On July 5, 2021, the Honorable Paul Mayer of the Quebec Superior Court allowed a defendant in a class action to implead nearly 150 third parties, including the Attorney General of Quebec in order to determine their liability regarding the allegations raised in the class action (known in Quebec civil law as an action in warranty or a call in warranty). In addition to recalling the criteria applicable to third party opposition to the call in warranty this decision presents a rather singular case of application in the context of a class action, and demonstrates a flexibility that is reminiscent of the approach of Quebec judges at the authorization stage.
On June 7, 2019, in its important decision in Saint Joseph's Oratory of Mount Royal v. J.J., the Supreme Court of Canada authorized a class action against the Province canadienne de la Congrégation de Sainte-Croix (the "Congregation") as well as St. Joseph's Oratory (the “Oratory"), whose affairs were administered by the Congregation. The main issue in the class action is whether the Congregation and the Oratory are liable for sexual abuse perpetrated by members of the Congregation in educational institutions, residences, summer camps, or any other location in Quebec, including the Oratory.
The Call in Warranty
In January 2021, the Congregation filed a writ of forced intervention to call in warranty 130 Fabriques, Bishops and religious corporations (the "Dioceses and Parishes"), 25 School Boards and School Service Centers (the "School Boards"), 11 insurance companies and the Attorney General of Quebec (the "AGQ"). The insurance companies and the Dioceses and Parishes have not contested the intervention.
More specifically, in the event that a judgment on the merits concludes that the Congregation was responsible for the sexual abuse committed by its members, the Congregation maintains that the School Boards and the AGQ would be jointly and severally liable for the prejudices resulting from their extra-contractual faults, i.e. having grossly neglected their duties to visit, verify, inspect or investigate the establishments in which members of the Congregation worked.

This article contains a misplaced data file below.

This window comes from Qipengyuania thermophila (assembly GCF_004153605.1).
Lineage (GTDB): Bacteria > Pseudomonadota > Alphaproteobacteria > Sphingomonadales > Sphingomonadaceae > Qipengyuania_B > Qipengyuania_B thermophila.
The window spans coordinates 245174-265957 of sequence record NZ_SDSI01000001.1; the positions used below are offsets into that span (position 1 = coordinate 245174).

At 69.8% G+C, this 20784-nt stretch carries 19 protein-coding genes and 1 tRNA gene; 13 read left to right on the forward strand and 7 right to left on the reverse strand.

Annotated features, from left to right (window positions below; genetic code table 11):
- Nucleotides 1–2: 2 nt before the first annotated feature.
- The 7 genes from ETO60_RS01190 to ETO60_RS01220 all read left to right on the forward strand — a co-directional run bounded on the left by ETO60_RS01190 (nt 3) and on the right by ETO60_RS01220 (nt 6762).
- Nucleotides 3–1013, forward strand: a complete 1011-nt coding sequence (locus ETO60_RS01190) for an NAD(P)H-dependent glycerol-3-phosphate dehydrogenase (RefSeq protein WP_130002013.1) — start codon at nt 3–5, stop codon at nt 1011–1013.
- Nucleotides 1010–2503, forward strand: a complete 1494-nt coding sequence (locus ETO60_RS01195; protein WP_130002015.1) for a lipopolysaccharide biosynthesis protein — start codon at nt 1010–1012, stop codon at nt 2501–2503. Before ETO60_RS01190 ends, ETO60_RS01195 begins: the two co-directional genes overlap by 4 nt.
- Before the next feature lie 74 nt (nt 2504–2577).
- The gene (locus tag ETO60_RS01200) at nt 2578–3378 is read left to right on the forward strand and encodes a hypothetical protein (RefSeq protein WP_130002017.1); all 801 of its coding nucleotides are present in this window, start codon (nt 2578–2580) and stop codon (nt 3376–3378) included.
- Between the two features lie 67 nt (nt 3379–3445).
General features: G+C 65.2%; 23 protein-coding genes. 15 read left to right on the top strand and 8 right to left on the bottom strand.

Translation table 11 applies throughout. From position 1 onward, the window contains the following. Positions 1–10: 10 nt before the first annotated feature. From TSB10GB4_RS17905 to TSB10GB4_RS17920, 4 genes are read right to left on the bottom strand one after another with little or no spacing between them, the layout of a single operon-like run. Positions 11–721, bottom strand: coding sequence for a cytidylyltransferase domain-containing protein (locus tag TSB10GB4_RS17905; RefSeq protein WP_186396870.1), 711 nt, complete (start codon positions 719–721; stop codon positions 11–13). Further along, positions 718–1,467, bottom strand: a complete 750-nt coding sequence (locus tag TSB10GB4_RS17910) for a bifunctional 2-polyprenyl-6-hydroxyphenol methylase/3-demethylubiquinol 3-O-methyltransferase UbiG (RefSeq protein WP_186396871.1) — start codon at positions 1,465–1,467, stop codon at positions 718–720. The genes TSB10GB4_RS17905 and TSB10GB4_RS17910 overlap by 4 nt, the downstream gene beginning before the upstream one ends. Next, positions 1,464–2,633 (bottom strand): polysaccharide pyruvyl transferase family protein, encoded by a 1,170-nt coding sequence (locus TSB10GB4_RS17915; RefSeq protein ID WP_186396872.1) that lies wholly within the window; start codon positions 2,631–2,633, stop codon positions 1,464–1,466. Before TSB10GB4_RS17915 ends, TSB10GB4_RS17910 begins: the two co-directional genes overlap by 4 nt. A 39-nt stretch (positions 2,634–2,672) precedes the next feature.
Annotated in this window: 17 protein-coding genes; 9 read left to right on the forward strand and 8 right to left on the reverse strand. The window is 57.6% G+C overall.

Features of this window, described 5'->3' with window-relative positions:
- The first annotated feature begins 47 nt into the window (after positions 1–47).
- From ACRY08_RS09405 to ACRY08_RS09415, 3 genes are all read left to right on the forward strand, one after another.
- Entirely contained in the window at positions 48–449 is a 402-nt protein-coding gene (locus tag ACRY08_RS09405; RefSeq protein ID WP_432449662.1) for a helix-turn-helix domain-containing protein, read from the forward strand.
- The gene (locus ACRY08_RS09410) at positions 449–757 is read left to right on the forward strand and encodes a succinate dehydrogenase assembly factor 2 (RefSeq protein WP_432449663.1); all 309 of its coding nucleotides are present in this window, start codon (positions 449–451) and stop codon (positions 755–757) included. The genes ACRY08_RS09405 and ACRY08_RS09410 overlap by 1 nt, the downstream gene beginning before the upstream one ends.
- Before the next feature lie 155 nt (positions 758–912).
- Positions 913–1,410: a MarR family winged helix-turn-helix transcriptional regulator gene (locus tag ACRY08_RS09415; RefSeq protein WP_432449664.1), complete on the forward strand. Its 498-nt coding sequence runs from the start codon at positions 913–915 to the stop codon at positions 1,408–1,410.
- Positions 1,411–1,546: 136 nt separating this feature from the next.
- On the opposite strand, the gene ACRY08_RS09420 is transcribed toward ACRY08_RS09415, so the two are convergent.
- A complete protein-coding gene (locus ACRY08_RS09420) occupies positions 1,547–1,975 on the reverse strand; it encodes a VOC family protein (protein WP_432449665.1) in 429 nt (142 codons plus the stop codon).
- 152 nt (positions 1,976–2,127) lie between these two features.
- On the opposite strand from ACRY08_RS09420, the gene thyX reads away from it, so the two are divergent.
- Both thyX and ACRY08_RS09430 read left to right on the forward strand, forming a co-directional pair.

Position of the Parties
Representative J.J. objected to the acts of intervention on the grounds that they were "excessive, abusive, disproportionate and unreasonable procedures, which seek to analyze the responsibility of all the actors in the Quebec education system" and which involve an exaggerated number of parties to the litigation.
The AGQ and the School Boards objected to the call in warranty, notably by raising (i) the lack of connection with the main action and (ii) the futility of the calls in warranty for the determination of common issues. The latter argument is of particular interest.
For its part, the Congregation argued that the call in warranty, while significant in scope, was still proportionate, given the issues in dispute. It also argued that recent amendments to the Code of Civil Procedure prevented the School Boards and AGQ from opposing the writ of forced intervention.
The Court first rejected the Congregation's argument concerning the impleaded third parties’ absence of a right to oppose the call in warranty. Indeed, the Court found no indication that the legislator intended to remove the right of third parties to oppose being impleaded in the dispute, especially since the Code of Civil Procedure expressly sets out the conditions under which a third party may make such an opposition.